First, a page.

Friday, November 29, 2013
"The Guernsey Literary and Potato Peel Society" by Mary Ann Shaffer and Annie Barrows
“ I wonder how the book got to Guernsey? Perhaps there is some sort of secret homing instinct in books that brings them to their perfect readers.” January 1946: London is emerging from the shadow of the Second World War, and writer Juliet Ashton is looking for her next book subject. Who could imagine that she would find it in a letter from a man she’s never met, a native of the island of Guernsey, who has come across her name written inside a book by Charles Lamb….
As Juliet and her new correspondent exchange letters, Juliet is drawn into the world of this man and his friends—and what a wonderfully eccentric world it is. The Guernsey Literary and Potato Peel Pie Society—born as a spur-of-the-moment alibi when its members were discovered breaking curfew by the Germans occupying their island—boasts a charming, funny, deeply human cast of characters, from pig farmers to phrenologists, literature lovers all.
Juliet begins a remarkable correspondence with the society’s members, learning about their island, their taste in books, and the impact the recent German occupation has had on their lives. Captivated by their stories, she sets sail for Guernsey, and what she finds will change her forever.
Written with warmth and humor as a series of letters, this novel is a celebration of the written word in all its guises, and of finding connection in the most surprising ways.
For some time near the beginning, I'd considered abandoning this book, and later on, found myself wondering whether or not to give it five stars. That was how drastically my opinion changed while I was reading it.
The story is entirely made up of letters between the characters. The time period is 1946, just after the second World War, and the setting is Guernsey, an island in the English Channel. It's almost impossible to give a quick plot summary, but I'll try. Juliet Ashton, a London based writer, is urged by her publisher to begin a new project but she's having trouble coming up with anything. She begins corresponding with members of a literary society in Guernsey. It turns out not many of them were really interested in reading books at the start, but they were caught by the Germans after a clandestine pork roast dinner, which could have had them in big trouble, and made up a lie that they'd been having a literary society meeting. Then, they decided they'd better form an actual book club, just to be on the safe side, to give substance to their ruse. From then on, they were each amazed by the pleasure they derived from books, and wrote to Juliet all about it.
My initial impression was that it plodded on too slowly at first, and a whole lot of characters were introduced too thick and fast to keep track of and keep up the interest level at the same time. It really grew on me as I decided the anecdotes about living during the time of German occupation make a fantastic legacy for present day readers. I'm a member of Gen X, and felt as if I was right there, sharing the experiences which were sometimes hilarious and sometimes heartbreaking.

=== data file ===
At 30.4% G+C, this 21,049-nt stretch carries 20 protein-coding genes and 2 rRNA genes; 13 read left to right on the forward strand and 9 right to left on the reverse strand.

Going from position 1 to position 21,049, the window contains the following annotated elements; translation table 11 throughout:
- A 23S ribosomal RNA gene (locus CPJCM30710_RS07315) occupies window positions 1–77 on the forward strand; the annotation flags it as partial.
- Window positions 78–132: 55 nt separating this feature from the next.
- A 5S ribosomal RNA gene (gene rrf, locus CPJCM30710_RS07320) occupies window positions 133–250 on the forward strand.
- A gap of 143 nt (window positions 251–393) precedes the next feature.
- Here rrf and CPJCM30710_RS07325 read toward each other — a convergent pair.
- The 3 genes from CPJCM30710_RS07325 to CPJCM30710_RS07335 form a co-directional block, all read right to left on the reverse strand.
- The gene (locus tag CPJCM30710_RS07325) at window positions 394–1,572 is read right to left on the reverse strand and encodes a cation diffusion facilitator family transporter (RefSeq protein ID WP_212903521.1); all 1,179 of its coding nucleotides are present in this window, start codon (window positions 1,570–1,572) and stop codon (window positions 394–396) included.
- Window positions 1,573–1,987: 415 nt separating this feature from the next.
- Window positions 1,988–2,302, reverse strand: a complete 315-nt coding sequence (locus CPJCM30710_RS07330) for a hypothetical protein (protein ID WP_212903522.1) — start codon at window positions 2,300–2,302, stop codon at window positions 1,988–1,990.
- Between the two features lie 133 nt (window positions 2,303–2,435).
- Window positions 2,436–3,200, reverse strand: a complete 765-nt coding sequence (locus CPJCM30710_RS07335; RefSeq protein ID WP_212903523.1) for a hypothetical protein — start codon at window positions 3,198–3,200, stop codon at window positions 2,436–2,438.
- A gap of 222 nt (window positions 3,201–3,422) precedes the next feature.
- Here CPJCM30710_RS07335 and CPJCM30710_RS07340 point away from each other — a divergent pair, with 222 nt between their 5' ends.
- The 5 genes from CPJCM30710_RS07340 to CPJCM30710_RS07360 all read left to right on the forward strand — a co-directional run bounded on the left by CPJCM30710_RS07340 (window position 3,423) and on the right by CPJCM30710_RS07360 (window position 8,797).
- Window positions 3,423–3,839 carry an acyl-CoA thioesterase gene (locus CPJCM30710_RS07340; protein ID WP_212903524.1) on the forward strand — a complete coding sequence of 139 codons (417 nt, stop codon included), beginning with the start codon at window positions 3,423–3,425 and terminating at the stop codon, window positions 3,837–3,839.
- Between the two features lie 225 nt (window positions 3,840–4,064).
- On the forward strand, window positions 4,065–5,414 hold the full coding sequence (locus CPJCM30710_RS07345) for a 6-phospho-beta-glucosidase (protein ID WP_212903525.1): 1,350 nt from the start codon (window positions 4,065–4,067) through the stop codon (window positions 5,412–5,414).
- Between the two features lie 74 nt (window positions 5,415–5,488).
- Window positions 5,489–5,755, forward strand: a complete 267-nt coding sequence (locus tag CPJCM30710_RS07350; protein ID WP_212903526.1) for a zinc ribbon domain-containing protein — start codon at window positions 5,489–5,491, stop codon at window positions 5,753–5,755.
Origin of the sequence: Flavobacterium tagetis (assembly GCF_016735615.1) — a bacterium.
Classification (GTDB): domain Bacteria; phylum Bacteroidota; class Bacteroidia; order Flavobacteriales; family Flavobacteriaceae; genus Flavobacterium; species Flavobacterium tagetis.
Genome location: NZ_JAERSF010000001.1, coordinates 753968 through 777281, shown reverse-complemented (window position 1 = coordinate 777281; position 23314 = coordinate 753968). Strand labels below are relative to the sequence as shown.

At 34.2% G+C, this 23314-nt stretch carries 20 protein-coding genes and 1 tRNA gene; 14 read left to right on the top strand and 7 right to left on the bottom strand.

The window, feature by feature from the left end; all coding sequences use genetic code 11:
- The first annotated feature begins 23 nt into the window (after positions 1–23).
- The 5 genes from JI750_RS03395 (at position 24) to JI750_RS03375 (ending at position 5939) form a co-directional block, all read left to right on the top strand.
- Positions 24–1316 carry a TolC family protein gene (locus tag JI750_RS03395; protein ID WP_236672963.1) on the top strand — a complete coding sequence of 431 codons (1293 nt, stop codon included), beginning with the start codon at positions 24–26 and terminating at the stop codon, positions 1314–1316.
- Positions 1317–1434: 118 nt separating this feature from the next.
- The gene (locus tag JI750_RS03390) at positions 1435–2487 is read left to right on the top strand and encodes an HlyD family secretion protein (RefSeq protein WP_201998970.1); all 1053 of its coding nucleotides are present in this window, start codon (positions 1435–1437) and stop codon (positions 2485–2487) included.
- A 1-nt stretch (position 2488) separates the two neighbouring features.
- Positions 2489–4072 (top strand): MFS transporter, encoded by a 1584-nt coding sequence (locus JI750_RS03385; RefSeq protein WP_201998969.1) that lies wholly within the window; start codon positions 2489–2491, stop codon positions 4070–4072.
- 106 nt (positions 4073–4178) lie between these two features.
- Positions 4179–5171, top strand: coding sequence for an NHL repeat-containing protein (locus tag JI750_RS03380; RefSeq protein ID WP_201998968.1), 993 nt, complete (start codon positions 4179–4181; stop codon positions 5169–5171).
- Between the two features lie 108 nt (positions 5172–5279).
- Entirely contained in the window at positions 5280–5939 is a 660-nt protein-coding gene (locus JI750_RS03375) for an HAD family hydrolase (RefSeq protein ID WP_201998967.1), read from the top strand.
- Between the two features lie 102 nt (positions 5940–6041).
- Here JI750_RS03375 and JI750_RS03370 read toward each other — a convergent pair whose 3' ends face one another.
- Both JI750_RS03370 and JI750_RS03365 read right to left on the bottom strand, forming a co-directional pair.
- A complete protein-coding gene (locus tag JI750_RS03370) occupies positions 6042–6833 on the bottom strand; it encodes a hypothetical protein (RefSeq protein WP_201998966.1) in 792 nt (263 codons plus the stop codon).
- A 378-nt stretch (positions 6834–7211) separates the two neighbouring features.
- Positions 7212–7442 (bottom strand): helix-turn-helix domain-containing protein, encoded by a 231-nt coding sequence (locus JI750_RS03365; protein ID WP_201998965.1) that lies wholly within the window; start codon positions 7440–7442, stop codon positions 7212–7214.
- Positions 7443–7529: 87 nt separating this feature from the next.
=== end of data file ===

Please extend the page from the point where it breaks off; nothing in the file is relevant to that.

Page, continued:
There are two heroines. Apart from the witty, feisty Juliet, there's Elizabeth McKenna. She's an unusual character in that she only appears in reminiscences and never in person, yet in many ways the book is all about her. We can learn a lot from her attitude of kindness and the impression her simple gestures made on others. I liked how their stories came together, and Juliet's decision that they had a lot in common, because they were both 'noticers' of simple, beautiful things that others might have just passed by.
Good characters soon begin to stand out from the rest of the huge cast. There's Dawsey Adams, the shy, stuttering pig farmer with highbrow literary tastes (he was gorgeous), Mrs Amelia Maugery, who probably looked more beautiful at 60 than she did at 20, Isola Priddy, the eccentric herbalist who developed a taste for the Brontes and Jane Austen, Sidney Stark, Juliet's generous editor, and John Booker, the servant who got away with impersonating his employer, who'd flown the coop. This is just scratching the surface. It's easy to see why this book became something of an obsessive life work for Mary Ann Shaffer, before her death.
It left me with a lot to think about. These days, we expend such a lot of angst wondering how to make an impact and achieve something notable. Back then, people were too busy simply trying to get by from day to day, keeping food on their tables and clothes on their backs, an achievement in itself. It's clear that love, loyalty and friendship really are the most important things. This is just as true now, but we can easily overlook that in the easier times we live in.
The book is full of quotable wisdom, and I'll finish this review with a good one. "That's what I love about reading: one tiny thing will interest you in a book, and that tiny thing will lead you on to another book, and another bit there will lead you onto a third book. It's geometrically progressive-all with no end in sight, and for no other reason than sheer enjoyment."
The Guernsey Literary and Potato Peel Pie Society available from Amazon